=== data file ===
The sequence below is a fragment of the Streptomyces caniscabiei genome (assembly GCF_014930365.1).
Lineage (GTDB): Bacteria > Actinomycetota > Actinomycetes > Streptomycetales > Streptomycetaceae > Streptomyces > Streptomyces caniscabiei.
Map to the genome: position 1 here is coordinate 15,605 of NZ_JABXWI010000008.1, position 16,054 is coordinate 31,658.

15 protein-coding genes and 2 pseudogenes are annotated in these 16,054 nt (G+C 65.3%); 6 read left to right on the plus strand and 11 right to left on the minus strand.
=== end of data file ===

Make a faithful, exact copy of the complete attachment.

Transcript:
The sequence below is a fragment of the Streptomyces caniscabiei genome (assembly GCF_014930365.1).
Lineage (GTDB): Bacteria > Actinomycetota > Actinomycetes > Streptomycetales > Streptomycetaceae > Streptomyces > Streptomyces caniscabiei.
Map to the genome: position 1 here is coordinate 15,605 of NZ_JABXWI010000008.1, position 16,054 is coordinate 31,658.

15 protein-coding genes and 2 pseudogenes are annotated in these 16,054 nt (G+C 65.3%); 6 read left to right on the plus strand and 11 right to left on the minus strand.